Privacy for Risk Managers
Here are the privacy and data bills we are tracking in the current WA state legislature
2SB 5376 -- Sec. 8. RISK ASSESSMENTS.
(1) Controllers must conduct, to the extent not previously conducted, a risk assessment of each of their processing activities involving personal data and an additional risk assessment any time there is a change in processing that materially increases the risk to consumers. Such risk assessments must take into account the type of personal data to be processed by the controller, including the extent to which the personal data is sensitive data or otherwise sensitive in nature, and the context in which the personal data is to be processed.
"Controller" means the natural or legal person which, alone or jointly with others, determines the purposes and means of the processing of personal data.
"Personal data" means any information that is linked or reasonably linkable to an identified or identifiable natural person. Personal data does not include deidentified data or publicly available information. For these purposes, "publicly available information" means information that is lawfully made available from federal, state, or local government records.
What is Personal Information?
The definition of "personal information" is modified to mean an individual's first name or first initial and last name in combination with one or more of the following data elements:
- Social Security number;
- driver's license number or Washington identification card number;
- account number or credit or debit card number, in combination with any required security code, access code, or password that would permit access to an individual's financial account, or any other numbers or information that can be used to access a person's financial account;
- full date of birth; a private key that is unique to an individual and that is used to authenticate or sign an electronic record;
- student, military, or passport identification number;
- health insurance policy number or health insurance identification number;
- any information about a consumer's medical history or mental or physical condition or about a health care professional's medical diagnosis or treatment of the consumer;
- or biometric data generated by automatic measurements of an individual's biological characteristics, such as a fingerprint, voiceprint, eye retinas, irises, or other unique biological patters or characteristics that may identify a specific individual.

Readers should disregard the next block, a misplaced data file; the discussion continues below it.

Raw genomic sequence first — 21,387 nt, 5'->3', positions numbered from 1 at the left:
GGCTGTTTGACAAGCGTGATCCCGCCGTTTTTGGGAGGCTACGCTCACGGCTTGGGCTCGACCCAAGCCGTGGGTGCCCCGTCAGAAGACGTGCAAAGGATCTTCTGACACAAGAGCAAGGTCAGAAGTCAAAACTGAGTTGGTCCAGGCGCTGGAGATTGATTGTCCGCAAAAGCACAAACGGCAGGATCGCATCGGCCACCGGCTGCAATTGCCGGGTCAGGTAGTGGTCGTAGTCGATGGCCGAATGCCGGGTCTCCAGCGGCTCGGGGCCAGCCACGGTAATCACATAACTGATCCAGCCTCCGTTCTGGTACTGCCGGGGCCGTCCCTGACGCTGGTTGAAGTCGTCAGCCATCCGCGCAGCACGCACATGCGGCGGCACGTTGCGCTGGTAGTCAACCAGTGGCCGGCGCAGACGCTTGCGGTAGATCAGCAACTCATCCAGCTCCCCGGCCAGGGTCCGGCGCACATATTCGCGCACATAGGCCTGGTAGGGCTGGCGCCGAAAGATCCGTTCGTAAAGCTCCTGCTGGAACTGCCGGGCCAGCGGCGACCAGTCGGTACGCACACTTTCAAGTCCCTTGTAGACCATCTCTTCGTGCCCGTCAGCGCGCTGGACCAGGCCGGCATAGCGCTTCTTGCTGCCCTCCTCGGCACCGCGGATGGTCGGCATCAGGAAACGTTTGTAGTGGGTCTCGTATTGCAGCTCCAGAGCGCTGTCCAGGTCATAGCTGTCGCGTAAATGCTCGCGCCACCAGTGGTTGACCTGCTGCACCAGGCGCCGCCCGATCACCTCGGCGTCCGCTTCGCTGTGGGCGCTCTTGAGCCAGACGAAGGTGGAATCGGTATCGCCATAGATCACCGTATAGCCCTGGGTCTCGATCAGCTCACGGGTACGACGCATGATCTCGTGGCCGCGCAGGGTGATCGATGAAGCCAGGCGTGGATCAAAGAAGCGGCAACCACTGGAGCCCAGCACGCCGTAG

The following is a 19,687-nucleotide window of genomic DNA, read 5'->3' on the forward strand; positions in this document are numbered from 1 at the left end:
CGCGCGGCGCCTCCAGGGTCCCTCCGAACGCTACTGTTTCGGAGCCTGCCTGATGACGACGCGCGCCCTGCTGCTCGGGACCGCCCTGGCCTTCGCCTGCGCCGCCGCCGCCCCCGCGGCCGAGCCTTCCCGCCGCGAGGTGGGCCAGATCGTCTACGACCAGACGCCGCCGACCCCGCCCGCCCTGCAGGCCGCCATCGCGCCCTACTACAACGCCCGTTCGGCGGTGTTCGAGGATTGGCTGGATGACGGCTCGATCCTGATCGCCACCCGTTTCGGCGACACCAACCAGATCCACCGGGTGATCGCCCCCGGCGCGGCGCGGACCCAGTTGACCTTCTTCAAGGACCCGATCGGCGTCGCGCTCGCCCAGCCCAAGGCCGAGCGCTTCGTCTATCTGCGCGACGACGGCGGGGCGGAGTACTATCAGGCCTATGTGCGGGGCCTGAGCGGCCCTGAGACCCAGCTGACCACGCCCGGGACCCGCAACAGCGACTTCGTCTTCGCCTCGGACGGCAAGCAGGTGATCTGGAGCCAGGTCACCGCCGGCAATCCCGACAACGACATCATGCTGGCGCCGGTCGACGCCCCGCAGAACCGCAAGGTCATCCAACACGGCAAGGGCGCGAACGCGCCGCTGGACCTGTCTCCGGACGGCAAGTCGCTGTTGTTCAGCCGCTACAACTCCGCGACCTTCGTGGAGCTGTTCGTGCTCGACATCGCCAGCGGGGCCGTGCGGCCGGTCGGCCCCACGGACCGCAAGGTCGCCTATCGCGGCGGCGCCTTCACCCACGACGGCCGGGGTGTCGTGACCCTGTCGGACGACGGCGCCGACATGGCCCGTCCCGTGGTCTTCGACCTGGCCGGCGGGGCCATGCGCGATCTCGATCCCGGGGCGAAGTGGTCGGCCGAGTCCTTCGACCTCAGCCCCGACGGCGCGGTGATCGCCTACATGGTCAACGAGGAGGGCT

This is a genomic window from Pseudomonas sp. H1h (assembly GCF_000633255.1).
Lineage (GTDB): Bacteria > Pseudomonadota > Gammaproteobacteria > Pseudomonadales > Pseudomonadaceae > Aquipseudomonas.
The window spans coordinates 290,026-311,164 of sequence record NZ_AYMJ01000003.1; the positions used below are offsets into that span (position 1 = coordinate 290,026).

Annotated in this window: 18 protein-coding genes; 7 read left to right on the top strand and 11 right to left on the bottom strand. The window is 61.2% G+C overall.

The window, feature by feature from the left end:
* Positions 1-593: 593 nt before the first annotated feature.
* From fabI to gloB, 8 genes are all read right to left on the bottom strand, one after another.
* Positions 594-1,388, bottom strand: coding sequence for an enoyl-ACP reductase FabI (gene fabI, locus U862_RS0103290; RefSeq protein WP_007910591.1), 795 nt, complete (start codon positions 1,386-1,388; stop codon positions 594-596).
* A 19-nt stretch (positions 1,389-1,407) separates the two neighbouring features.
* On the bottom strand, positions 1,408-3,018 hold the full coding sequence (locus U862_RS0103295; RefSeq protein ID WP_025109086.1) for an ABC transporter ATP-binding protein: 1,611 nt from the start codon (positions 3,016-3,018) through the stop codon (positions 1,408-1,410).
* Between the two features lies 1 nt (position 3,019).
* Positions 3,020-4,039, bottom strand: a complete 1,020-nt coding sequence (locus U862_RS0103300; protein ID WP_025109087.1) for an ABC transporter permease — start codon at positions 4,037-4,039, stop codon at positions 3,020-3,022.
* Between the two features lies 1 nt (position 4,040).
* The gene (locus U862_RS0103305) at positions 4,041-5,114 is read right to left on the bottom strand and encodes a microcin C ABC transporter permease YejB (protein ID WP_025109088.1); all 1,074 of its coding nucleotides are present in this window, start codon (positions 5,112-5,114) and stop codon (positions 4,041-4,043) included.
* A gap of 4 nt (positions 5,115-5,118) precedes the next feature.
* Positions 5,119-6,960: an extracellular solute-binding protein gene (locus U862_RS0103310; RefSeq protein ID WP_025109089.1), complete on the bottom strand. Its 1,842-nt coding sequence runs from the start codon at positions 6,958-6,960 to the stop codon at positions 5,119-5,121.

"Personal information" includes any of the above-listed data elements, alone or in combination, without the consumer's first name or first initial and last name, if encryption has not rendered the data elements unusable and if the data elements would enable a person to commit identity theft against a consumer.
A selection of news stories from around the net, curated by the Privacy Office
Recent and Specific Data Risks
Biometrics - use by agencies
Unless authorized by law, an agency may not collect, capture, purchase, or otherwise obtain a biometric identifier without first providing notice and obtaining the individual's consent ...
"Biometric identifier" means any information, regardless of how it is captured, converted, stored, or shared, based on an individual's
- retina or iris scan,
- DNA, or
- scan of hand or
- face geometry
- Law enforcement: general authority Washington law enforcement agencies, as defined under RCW 10.93.020
- Writing samples, written signatures,
- human biological samples used for valid scientific testing or screening,
- demographic data,
- tattoo descriptions, or physical descriptions such as height, weight, hair color, or eye color;
- Donated organ tissues or parts [...];
- Information captured from a patient in a health care setting [...];
- X-ray / MRI / PET scans
- ... upon [an] agency providing prompt written notice to the state's chief privacy officer and to the appropriate committees of the legislature...
An agency that collects, purchases, or otherwise obtains biometric identifiers must:
- Establish security policies [...];
- Address biometric identifiers in the agency's privacy policies;
- Provide notice and obtain the individual's consent;
- Never sell biometrics;
- Never disclose in public records;
- Retain consent as long as the identifier
- Only retain biometric identifiers necessary to fulfill the original purpose and use [...];
- Set record retention schedules tailored to the original purpose of the collection of biometric identifiers;
- Minimize retention and review;
- Have a biometrics policy and review it annually.
The following employment and licensing information is exempt from public inspection and copying:
... global positioning system data that would indicate the location of the residence of a public employee or volunteer using the global positioning system recording device.
Many modern devices contain GPS functionalities and allow applications to track your location, but it's more than just "where you are" - if you know both "where" and "when" you can map a person's habits, highway speed, kids' school, favorite bank branch, etc. Be sure to review the GPS location options in your device to ensure you minimize volunteering your location information.
Many mobile phones are configured by default to embed "geotags" in the EXIF information for every photo
- this can be disabled by IT staff
- BYOD devices remain at risk
Most passenger vehicles built since 2010 include GPS trackers that can assist in finding stolen vehicles. Most fleet operators add specific vehicle trackers for route planning and reporting.
- Transporatation officers should avoid install tracker devices
Most wifi routers include an optional field to record the location of the home.
Unlikely to be recorded by state equipment, but teleworkers should be cautious.